Ted Talk Overview: What Does Your Academic Performance Really Mean?

Ella Roberts, Staff Writer

Many students struggle with basing their perceived self-value and intelligence on their grades. Especially at such a stressful time in life, high schoolers are prone to correlating grades in their classes to their intellect and potential to succeed in college. 

Eva Chen’s recent TED Talk addresses the impact of a poor grade, her personal academic experiences and the reasons students are unable to maximize their full potential. Chen disapproves of the common belief that it is better to do well in a class one does not love than working to learn new information in an enjoyable yet challenging class. 

In the beginning of the speech, Chen recalls a conversation between herself and a friend. Chen remembers that her friend declined to take a particular English Literature class simply because she received a poor letter grade the previous year. Even though Chen’s friend had a zeal for English, that one grade letter gave her the idea that she was not smart enough to take the more challenging class the following year. 

Here at Minnetonka, Cooper Odegard, ‘25,  said, “I know well that students in my grade wouldn’t take a class the next year if they got a bad grade in [that subject] the previous year.” He also said that “it wouldn’t matter to them if they liked the class; everyone’s just focused on keeping their grades up.”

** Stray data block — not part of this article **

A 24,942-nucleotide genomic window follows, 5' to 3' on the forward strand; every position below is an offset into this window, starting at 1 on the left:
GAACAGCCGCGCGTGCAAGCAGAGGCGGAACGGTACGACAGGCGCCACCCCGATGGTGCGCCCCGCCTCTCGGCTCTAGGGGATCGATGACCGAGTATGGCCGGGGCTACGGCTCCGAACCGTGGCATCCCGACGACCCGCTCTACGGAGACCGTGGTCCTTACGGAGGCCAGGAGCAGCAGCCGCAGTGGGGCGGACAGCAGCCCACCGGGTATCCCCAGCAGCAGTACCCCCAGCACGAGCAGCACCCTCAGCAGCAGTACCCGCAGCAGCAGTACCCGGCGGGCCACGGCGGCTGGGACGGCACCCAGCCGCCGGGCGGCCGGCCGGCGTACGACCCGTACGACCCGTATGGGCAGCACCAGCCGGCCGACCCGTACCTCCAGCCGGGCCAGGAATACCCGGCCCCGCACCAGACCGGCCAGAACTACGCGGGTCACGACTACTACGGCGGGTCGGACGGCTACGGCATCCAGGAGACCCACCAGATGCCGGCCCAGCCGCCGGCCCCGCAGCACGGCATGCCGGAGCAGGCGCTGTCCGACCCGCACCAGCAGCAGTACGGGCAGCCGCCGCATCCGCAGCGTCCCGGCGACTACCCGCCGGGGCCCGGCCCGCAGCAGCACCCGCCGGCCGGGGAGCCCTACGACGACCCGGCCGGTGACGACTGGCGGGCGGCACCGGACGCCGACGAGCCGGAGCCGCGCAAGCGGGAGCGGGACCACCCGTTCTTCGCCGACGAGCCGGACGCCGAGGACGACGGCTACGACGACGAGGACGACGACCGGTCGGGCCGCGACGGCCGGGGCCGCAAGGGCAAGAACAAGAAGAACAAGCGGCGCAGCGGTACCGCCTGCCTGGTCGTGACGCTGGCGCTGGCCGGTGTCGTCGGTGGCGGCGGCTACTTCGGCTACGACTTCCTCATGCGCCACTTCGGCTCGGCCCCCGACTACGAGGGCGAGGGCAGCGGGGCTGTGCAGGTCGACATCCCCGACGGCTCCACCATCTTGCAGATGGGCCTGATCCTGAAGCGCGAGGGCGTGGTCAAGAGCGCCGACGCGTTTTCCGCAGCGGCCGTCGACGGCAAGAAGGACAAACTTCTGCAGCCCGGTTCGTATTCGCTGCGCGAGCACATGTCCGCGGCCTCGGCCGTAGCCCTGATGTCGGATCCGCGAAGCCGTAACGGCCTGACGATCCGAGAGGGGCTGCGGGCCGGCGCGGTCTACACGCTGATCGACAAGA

Regarding this decision-making process, Chen said, “shouldn’t the point of school be about fostering our interests and becoming better at something?” and emphasized the degree to which students reject certain classes due to the fear that it will lower their grade point average (GPA). 

During the speech, Chen shared details of her own personal academic journey. While she said that currently she holds all A’s in her classes, she used to be the complete opposite. During elementary school, she had recently immigrated to Canada which led to her nearly failing second and third grade. Members of the Minnetonka community need to recognize that students today might face language and social barriers, family issues, mental-health-related issues or bullying, which might lead to lower grades. Chen said that nothing frustrates her more than students believing they are smarter than others simply because their grades are stronger.

If this is the case, how can students rewrite the narrative and change the mindset that high grades equals intelligence? 

As clear as it is, the education system today is in a one-size-fits-all category–the same strategy might be used for a variety of students. While students may not be able to change the school system, they can remember one important detail: grades do not define intelligence nor potential. 

In summary, take enjoyable classes. Learn with a curious mind rather than conforming to classes and joining just for the grade. It is time to change the perspective about what grades really mean and push away the thinking that students are worth only what their GPA measures.